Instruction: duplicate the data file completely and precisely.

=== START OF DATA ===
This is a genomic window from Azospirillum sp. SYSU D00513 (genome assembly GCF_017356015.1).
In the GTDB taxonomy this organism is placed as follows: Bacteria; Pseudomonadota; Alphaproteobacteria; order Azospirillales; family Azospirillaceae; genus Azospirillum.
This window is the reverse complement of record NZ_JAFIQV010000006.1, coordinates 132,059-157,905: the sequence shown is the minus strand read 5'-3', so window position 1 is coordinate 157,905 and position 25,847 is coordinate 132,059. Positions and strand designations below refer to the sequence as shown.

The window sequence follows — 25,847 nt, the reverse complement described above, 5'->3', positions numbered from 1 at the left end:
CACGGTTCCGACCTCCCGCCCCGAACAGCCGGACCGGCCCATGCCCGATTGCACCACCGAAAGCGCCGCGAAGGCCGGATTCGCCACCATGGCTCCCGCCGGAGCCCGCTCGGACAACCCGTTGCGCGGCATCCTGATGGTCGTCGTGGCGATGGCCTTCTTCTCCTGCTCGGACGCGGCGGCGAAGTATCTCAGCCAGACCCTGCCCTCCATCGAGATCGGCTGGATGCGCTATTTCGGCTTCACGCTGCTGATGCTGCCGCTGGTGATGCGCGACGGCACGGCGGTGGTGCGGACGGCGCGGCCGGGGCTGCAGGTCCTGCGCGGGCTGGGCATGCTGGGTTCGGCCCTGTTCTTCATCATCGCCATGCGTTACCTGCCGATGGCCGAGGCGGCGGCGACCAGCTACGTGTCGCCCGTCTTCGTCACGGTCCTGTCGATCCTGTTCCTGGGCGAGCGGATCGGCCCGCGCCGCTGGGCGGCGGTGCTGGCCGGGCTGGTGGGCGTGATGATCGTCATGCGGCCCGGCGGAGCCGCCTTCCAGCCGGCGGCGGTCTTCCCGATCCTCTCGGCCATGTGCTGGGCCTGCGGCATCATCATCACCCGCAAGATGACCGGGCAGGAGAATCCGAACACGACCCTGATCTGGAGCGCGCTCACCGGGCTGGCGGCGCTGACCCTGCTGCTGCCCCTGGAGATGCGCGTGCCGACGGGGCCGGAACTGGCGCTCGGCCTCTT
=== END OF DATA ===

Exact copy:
This is a genomic window from Azospirillum sp. SYSU D00513 (genome assembly GCF_017356015.1).
In the GTDB taxonomy this organism is placed as follows: Bacteria; Pseudomonadota; Alphaproteobacteria; order Azospirillales; family Azospirillaceae; genus Azospirillum.
This window is the reverse complement of record NZ_JAFIQV010000006.1, coordinates 132,059-157,905: the sequence shown is the minus strand read 5'-3', so window position 1 is coordinate 157,905 and position 25,847 is coordinate 132,059. Positions and strand designations below refer to the sequence as shown.

The window sequence follows — 25,847 nt, the reverse complement described above, 5'->3', positions numbered from 1 at the left end:
CACGGTTCCGACCTCCCGCCCCGAACAGCCGGACCGGCCCATGCCCGATTGCACCACCGAAAGCGCCGCGAAGGCCGGATTCGCCACCATGGCTCCCGCCGGAGCCCGCTCGGACAACCCGTTGCGCGGCATCCTGATGGTCGTCGTGGCGATGGCCTTCTTCTCCTGCTCGGACGCGGCGGCGAAGTATCTCAGCCAGACCCTGCCCTCCATCGAGATCGGCTGGATGCGCTATTTCGGCTTCACGCTGCTGATGCTGCCGCTGGTGATGCGCGACGGCACGGCGGTGGTGCGGACGGCGCGGCCGGGGCTGCAGGTCCTGCGCGGGCTGGGCATGCTGGGTTCGGCCCTGTTCTTCATCATCGCCATGCGTTACCTGCCGATGGCCGAGGCGGCGGCGACCAGCTACGTGTCGCCCGTCTTCGTCACGGTCCTGTCGATCCTGTTCCTGGGCGAGCGGATCGGCCCGCGCCGCTGGGCGGCGGTGCTGGCCGGGCTGGTGGGCGTGATGATCGTCATGCGGCCCGGCGGAGCCGCCTTCCAGCCGGCGGCGGTCTTCCCGATCCTCTCGGCCATGTGCTGGGCCTGCGGCATCATCATCACCCGCAAGATGACCGGGCAGGAGAATCCGAACACGACCCTGATCTGGAGCGCGCTCACCGGGCTGGCGGCGCTGACCCTGCTGCTGCCCCTGGAGATGCGCGTGCCGACGGGGCCGGAACTGGCGCTCGGCCTCTT